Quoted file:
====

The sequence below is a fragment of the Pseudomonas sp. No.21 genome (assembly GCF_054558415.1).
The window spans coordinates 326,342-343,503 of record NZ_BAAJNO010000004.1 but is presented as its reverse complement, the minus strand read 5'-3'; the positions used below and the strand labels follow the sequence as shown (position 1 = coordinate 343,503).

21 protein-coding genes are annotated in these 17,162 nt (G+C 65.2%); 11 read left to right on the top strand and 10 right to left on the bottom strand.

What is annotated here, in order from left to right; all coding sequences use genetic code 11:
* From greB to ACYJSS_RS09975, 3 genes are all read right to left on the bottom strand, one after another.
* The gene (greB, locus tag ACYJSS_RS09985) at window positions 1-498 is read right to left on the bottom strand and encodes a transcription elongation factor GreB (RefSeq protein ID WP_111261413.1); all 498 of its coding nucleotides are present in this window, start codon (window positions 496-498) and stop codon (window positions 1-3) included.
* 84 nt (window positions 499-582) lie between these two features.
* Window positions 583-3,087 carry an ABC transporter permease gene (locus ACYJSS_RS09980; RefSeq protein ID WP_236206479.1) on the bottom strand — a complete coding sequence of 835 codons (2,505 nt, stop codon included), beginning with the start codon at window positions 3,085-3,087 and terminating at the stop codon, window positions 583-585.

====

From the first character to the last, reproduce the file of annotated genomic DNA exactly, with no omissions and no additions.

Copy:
The sequence below is a fragment of the Pseudomonas sp. No.21 genome (assembly GCF_054558415.1).
The window spans coordinates 326,342-343,503 of record NZ_BAAJNO010000004.1 but is presented as its reverse complement, the minus strand read 5'-3'; the positions used below and the strand labels follow the sequence as shown (position 1 = coordinate 343,503).

21 protein-coding genes are annotated in these 17,162 nt (G+C 65.2%); 11 read left to right on the top strand and 10 right to left on the bottom strand.

What is annotated here, in order from left to right; all coding sequences use genetic code 11:
* From greB to ACYJSS_RS09975, 3 genes are all read right to left on the bottom strand, one after another.
* The gene (greB, locus tag ACYJSS_RS09985) at window positions 1-498 is read right to left on the bottom strand and encodes a transcription elongation factor GreB (RefSeq protein ID WP_111261413.1); all 498 of its coding nucleotides are present in this window, start codon (window positions 496-498) and stop codon (window positions 1-3) included.
* 84 nt (window positions 499-582) lie between these two features.
* Window positions 583-3,087 carry an ABC transporter permease gene (locus ACYJSS_RS09980; RefSeq protein ID WP_236206479.1) on the bottom strand — a complete coding sequence of 835 codons (2,505 nt, stop codon included), beginning with the start codon at window positions 3,085-3,087 and terminating at the stop codon, window positions 583-585.